Inhibition of calcineurin-mediated endocytosis and α-amino-3-hydroxy- 5-methyl-4-isoxazolepropionic acid (AMPA) receptors prevents amyloid β oligomer-induced synaptic disruption

Wei Qin Zhao, Francesca Santini, Robert Breese, Dave Ross, Xiaohua Douglas Zhang, David J. Stone, Marc Ferrer, Matthew Townsend, Abigail L. Wolfe, Matthew A. Seager, Gene G. Kinney, Paul J. Shughrue, William J. Ray

Research output: Contribution to journalArticlepeer-review

140 Scopus citations

Abstract

Synaptic degeneration, including impairment of synaptic plasticity and loss of synapses, is an important feature of Alzheimer disease pathogenesis. Increasing evidence suggests that these degenerative synaptic changes are associated with an accumulation of soluble oligomeric assemblies of amyloid β (Aβ) known as ADDLs. In primary hippocampal cultures ADDLs bind to a subpopulation of neurons. However the molecular basis of this cell type-selective interaction is not understood. Here, using siRNA screening technology, we identified α-amino-3-hydroxy-5-methyl-4-isoxazolepropionic acid (AMPA) receptor subunits and calcineurin as candidate genes potentially involved in ADDL-neuron interactions. Immunocolocalization experiments confirmed that ADDL binding occurs in dendritic spines that express surface AMPA receptors, particularly the calcium-impermeable type II AMPA receptor subunit (GluR2). Pharmacological removal of the surface AMPA receptors or inhibition of AMPA receptors with antagonists reduces ADDL binding. Furthermore, using co-immunoprecipitation and photoreactive amino acid cross-linking, we found that ADDLs interact preferentially with GluR2-containing complexes.Wedemonstrate that calcineurin mediates an endocytotic process that is responsible for the rapid internalization of bound ADDLs along with surfaceAMPAreceptor subunits, which then both colocalize with cpg2, a molecule localized specifically at the postsynaptic endocytic zone of excitatory synapses that plays an important role in activity-dependent glutamate receptor endocytosis. Both AMPA receptor and calcineurin inhibitors prevent oligomer-induced surface AMPAR and spine loss. These results support a model of disease pathogenesis in which Aβ oligomers interact selectively with neurotransmission pathways at excitatory synapses, resulting in synaptic loss via facilitated endocytosis. Validation of this model in human disease would identify therapeutic targets for Alzheimer disease.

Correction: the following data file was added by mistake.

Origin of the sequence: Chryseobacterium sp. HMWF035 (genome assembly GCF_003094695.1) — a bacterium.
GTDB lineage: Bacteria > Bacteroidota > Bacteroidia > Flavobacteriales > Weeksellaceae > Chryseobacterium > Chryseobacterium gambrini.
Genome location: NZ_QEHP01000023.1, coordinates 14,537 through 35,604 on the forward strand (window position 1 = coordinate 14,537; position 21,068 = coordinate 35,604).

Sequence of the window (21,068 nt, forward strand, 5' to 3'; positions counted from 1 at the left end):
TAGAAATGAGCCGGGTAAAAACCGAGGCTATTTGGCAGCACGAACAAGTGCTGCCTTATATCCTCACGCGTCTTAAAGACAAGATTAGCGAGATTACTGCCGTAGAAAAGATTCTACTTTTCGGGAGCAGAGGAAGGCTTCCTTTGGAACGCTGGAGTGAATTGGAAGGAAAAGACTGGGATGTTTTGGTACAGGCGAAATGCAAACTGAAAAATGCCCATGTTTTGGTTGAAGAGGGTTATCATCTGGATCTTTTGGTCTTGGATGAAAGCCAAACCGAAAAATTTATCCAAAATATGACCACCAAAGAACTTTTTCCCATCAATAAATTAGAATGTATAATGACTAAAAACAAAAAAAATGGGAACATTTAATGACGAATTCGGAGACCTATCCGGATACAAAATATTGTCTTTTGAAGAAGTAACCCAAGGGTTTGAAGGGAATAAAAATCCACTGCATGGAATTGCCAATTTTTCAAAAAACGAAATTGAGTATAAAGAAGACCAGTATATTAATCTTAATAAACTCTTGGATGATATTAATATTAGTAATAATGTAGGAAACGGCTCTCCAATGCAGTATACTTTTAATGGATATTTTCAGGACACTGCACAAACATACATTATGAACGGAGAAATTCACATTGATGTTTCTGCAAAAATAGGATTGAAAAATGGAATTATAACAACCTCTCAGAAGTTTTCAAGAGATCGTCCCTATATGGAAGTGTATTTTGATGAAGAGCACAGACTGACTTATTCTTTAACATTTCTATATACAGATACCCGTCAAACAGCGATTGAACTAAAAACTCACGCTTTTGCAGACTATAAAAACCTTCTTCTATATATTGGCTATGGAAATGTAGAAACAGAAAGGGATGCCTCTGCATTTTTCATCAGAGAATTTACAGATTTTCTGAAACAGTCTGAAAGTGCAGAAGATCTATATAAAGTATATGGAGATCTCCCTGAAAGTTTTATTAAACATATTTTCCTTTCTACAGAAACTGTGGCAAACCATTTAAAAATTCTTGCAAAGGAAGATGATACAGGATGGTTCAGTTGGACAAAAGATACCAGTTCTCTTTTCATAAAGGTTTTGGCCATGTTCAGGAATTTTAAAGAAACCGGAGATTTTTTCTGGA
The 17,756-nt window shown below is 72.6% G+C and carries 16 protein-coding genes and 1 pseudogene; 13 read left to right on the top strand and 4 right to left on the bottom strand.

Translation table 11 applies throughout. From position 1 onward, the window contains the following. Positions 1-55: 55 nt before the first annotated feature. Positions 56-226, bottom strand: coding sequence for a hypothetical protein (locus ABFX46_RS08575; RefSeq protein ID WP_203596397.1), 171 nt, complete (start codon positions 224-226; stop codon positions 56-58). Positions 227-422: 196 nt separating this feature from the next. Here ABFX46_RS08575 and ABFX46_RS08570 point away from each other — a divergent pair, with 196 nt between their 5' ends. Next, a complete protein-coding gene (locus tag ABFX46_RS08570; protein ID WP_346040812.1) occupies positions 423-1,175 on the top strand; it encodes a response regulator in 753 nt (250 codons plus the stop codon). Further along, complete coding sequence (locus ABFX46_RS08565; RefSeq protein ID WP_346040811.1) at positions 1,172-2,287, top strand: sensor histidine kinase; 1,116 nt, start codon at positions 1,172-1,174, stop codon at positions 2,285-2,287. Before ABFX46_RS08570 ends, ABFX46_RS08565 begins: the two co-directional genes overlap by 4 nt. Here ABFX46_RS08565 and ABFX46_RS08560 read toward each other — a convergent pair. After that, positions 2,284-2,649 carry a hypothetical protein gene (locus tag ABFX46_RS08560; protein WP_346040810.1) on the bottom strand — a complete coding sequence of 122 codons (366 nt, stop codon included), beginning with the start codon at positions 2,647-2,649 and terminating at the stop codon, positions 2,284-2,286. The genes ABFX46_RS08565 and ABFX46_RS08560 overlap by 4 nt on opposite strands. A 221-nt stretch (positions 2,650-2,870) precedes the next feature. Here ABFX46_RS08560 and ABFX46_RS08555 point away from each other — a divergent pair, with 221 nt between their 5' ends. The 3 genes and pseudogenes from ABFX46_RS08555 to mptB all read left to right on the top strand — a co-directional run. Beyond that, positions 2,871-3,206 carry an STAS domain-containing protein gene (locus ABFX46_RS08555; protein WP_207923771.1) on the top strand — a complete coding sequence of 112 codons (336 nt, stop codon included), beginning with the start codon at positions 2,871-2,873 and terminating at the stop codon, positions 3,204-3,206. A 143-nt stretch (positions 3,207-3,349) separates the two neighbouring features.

Original languageEnglish
Pages (from-to)7619-7632
Number of pages14
JournalJournal of Biological Chemistry
Volume285
Issue number10
DOIs
StatePublished - Mar 5 2010

ASJC Scopus subject areas

  • Biochemistry
  • Molecular Biology
  • Cell Biology

Fingerprint

Dive into the research topics of 'Inhibition of calcineurin-mediated endocytosis and α-amino-3-hydroxy- 5-methyl-4-isoxazolepropionic acid (AMPA) receptors prevents amyloid β oligomer-induced synaptic disruption'. Together they form a unique fingerprint.

Cite this